Sri Lanka’s new president-elect sworn in

COLOMBO, Sri Lanka (AP) — Veteran politician Ranil Wickremesinghe was sworn in as Sri Lanka’s new president on Thursday to take charge of a bitterly angry nation he will remain in power amid an unprecedented economic crisis.

COLOMBO, Sri Lanka (AP) — Veteran politician Ranil Wickremesinghe was sworn in as Sri Lanka’s new president on Thursday to take charge of a bitterly angry nation he will remain in power amid an unprecedented economic crisis.

Sri Lankans have taken to the streets for months to demand that their top leaders step down to take responsibility for the economic chaos that has left the country’s 22 million people struggling with shortages of essentials, including medicines, fuel and food. While the protesters focused on the political Rajapaksa dynasty, Wickremesinghe also drew their ire as a perceived substitute for Rajapaksa.

The six-time Prime Minister had never held the highest post. But he easily won lawmakers’ secret ballot on Wednesday to end the term of former President Gotabaya Rajapaksa, who fled the country after protesters stormed his residence last week and resigned.

His appointment drew mixed reactions, with some supporters lighting firecrackers as protesters continued to demand his resignation.

Wickremesinghe, 73, has extensive experience in diplomatic and international affairs and oversaw bailout talks with the International Monetary Fund. He won the support of 134 members in the 225-member parliament.

Lawmakers apparently saw him as the safest hands to lead the nation through the crisis, despite public anger at Wickremesinghe as an example of the nation’s problematic political establishment. During protests last week, mobs set fire to his personal residence and occupied his office.

After Wednesday’s vote, Wickremesinghe called on politicians to work together and pleaded for the country to move on. But protesters flocked to the presidential office instead, chanting, “Ranil, go home!

Protest leaders told reporters on Wednesday they did not accept Wickremesinghe’s nomination and urged him to stand down immediately.

Parliament’s selection goes against the “will of the people”, said protest leader and Catholic priest Jeewantha Peiris, adding that protests against Wickremesinghe would continue.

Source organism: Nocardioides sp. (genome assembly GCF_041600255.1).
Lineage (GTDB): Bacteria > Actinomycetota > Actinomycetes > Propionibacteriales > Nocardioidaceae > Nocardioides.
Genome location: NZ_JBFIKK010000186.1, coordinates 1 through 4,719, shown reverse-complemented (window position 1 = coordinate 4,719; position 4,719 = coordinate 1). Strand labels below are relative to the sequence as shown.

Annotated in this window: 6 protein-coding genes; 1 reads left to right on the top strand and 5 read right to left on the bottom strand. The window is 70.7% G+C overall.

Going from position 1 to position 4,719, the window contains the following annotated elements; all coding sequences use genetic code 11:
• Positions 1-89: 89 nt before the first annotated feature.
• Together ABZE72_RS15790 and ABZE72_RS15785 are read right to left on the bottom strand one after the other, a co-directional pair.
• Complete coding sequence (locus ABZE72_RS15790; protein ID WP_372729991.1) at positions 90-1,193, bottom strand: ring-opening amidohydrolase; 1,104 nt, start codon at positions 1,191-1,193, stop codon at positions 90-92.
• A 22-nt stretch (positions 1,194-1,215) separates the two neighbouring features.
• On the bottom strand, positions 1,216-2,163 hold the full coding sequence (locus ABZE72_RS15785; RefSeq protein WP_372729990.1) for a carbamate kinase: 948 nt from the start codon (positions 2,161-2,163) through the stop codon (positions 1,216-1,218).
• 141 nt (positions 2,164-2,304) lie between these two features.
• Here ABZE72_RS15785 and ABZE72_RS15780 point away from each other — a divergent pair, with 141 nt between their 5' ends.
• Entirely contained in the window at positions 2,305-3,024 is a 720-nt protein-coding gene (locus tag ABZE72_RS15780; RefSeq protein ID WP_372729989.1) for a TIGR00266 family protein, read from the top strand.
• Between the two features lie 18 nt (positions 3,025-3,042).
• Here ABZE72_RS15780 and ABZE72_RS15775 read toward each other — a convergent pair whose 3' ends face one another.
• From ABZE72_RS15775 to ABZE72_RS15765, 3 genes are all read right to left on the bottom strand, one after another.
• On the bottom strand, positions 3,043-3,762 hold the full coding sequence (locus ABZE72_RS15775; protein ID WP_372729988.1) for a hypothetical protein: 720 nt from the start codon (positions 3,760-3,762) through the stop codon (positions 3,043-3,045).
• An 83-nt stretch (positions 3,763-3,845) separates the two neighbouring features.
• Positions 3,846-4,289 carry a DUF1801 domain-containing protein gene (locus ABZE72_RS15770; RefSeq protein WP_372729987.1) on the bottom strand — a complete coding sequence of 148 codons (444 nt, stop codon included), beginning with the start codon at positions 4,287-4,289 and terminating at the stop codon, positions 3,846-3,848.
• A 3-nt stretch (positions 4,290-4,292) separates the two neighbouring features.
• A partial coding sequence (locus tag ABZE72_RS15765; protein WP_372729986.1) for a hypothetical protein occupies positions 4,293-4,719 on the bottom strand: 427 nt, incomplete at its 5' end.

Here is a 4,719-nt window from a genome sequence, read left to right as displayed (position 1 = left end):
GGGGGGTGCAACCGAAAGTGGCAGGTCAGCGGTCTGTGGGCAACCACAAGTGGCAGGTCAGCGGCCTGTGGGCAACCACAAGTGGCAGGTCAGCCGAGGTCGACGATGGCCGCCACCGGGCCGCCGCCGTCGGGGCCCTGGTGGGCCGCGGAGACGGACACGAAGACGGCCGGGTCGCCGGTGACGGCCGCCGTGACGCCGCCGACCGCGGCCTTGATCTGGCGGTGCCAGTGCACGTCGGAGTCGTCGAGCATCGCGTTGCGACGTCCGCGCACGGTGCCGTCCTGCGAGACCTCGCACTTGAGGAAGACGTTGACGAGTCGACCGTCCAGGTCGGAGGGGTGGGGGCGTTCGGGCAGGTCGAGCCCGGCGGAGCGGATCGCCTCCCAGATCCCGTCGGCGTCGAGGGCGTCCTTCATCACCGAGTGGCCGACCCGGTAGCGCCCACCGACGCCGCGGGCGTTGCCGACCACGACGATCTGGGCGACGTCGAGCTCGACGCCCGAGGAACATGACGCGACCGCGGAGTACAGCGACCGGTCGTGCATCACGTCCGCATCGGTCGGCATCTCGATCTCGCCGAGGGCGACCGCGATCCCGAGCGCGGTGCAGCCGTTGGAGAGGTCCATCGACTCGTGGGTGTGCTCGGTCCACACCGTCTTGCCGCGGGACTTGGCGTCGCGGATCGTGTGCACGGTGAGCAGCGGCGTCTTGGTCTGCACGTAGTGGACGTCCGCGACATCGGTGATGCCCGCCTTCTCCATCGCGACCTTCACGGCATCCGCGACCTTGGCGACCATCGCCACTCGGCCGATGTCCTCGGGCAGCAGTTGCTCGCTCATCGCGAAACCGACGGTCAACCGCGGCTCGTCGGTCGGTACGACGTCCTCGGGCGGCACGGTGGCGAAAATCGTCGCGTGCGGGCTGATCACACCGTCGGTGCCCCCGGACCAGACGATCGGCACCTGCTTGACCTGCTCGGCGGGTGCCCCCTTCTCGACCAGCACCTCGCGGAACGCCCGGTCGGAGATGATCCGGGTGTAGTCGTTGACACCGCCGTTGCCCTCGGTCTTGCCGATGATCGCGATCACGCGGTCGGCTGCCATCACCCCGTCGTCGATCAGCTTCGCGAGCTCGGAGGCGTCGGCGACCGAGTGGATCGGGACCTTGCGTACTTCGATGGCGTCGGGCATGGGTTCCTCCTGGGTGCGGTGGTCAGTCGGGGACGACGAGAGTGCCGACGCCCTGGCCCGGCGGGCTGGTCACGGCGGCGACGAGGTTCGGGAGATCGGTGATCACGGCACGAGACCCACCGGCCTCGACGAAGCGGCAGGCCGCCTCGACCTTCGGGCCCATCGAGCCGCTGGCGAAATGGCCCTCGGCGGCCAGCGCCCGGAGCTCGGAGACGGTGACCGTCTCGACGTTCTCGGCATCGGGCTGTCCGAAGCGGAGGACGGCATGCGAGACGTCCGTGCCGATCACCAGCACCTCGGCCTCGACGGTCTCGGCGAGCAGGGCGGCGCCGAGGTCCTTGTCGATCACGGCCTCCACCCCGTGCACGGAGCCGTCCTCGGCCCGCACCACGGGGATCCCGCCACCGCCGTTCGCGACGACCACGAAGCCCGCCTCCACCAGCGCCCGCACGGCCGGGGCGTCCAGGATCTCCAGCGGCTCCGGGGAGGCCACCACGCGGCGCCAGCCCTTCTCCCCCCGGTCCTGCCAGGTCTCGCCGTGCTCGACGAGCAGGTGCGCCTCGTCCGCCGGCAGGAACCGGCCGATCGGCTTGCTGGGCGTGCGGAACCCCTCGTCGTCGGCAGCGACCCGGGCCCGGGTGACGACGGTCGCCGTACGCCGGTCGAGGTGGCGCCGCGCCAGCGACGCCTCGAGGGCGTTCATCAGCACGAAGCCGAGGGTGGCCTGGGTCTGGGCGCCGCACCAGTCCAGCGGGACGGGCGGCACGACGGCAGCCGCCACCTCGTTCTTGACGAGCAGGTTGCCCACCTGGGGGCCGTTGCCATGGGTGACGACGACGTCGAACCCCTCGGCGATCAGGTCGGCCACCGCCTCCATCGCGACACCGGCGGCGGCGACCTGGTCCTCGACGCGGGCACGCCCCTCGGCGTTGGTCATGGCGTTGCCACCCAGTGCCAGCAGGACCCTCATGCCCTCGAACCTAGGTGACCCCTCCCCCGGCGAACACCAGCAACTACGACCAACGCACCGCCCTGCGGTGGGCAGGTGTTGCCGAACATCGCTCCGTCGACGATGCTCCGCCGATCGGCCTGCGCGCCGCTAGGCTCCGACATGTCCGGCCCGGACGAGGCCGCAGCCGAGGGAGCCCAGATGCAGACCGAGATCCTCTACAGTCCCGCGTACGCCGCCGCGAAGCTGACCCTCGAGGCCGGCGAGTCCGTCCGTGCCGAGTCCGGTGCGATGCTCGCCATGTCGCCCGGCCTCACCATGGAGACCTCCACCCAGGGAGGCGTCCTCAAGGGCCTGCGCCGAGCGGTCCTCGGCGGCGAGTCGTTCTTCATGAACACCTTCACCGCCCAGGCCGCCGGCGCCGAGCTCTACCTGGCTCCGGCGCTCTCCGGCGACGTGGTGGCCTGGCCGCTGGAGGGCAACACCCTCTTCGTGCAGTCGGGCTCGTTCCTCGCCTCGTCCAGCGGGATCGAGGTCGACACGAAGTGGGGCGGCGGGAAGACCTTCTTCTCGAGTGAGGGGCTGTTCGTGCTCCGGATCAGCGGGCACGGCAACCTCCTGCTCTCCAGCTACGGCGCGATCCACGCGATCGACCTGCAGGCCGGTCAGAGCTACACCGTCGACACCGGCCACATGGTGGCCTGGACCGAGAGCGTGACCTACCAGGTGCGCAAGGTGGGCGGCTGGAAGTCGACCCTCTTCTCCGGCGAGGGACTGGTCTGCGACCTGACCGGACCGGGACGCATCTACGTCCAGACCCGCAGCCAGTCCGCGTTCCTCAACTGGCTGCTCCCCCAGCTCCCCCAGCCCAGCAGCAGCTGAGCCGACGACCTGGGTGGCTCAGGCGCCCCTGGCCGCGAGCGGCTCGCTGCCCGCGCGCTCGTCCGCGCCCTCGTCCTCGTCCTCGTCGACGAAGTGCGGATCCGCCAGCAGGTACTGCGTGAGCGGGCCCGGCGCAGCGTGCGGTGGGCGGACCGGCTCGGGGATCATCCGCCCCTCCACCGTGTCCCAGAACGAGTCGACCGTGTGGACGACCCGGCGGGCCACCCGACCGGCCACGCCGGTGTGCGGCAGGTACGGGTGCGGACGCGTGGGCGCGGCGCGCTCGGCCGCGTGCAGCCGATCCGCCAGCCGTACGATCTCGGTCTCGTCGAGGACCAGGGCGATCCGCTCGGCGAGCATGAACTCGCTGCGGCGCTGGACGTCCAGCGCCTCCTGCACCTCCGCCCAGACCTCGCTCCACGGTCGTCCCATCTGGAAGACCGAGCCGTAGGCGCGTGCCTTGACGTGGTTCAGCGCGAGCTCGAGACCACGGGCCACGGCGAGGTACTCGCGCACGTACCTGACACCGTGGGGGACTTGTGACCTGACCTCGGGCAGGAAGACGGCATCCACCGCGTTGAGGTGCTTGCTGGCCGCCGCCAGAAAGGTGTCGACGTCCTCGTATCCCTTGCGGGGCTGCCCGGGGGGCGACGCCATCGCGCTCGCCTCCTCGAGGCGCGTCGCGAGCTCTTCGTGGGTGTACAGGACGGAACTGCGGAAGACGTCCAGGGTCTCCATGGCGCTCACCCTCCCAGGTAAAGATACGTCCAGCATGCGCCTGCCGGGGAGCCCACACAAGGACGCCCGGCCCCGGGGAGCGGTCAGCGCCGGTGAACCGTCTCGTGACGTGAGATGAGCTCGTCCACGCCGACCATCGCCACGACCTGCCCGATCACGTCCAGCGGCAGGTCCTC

“We are the ones who sent Gotabaya home, and it is not a difficult task for us to send you (Wickremesinghe) home,” said Tampitiye Sugathananda, a Buddhist monk and protest leader who stood before the presidential office.

Wickremesinghe was sworn in as the country’s 8th executive president on Thursday morning before Chief Justice Jayantha Jayasuriya in a ceremony held at parliament in the capital, Colombo. He can now choose a new prime minister.

In one example of the unrest caused by the economic crisis, a power outage hampered live coverage of the swearing-in ceremony in Parliament. A parliament official who spoke on condition of anonymity because he is not authorized to speak to the media said live coverage was to be provided by the state-owned independent television network.

In some areas, supporters of Wickremesinghe lit firecrackers and handed out sweets to celebrate his nomination as president, local media reported.

US Ambassador to Sri Lanka Julie Chung wrote on Twitter that she was looking forward to working with Wickremesinghe, adding: “During these difficult times, it will be essential that all parties redouble their efforts to work together. to deal with the economic crisis, defend democracy and accountability. , and build a stable and secure future for all Sri Lankans.

Wickremesinghe said on Monday negotiations with the IMF were close to a conclusion and talks on aid from other countries had also made progress. He also said the government had taken steps to address fuel and cooking gas shortages.

On Wednesday, IMF Managing Director Kristalina Georgieva told financial magazine Nikkei Asia that the organization hoped to complete bailout talks “as soon as possible”.

On Monday, in his role as interim president, Wickremesinghe declared a state of emergency which gave him broad authority to act in the interest of public safety and order. Authorities can search and detain people, and Wickremesinghe can also change or suspend any law. Parliament can regularly revise the law and it will expire without its approval.

Presidents of Sri Lanka are normally elected by the public. The responsibility rests with Parliament only if the presidency becomes vacant before the official end of the mandate. This happened once before, in 1993, when the then Prime Minister, Dingiri Banda Wijetunga, was chosen by Parliament without contest after the assassination of former President Ranasinghe Premadasa, father of the current leader of the opposition.


Associated Press writer Krishan Francis contributed to this report.

Bharata Mallawarachi, Associated Press

Carol N. Valencia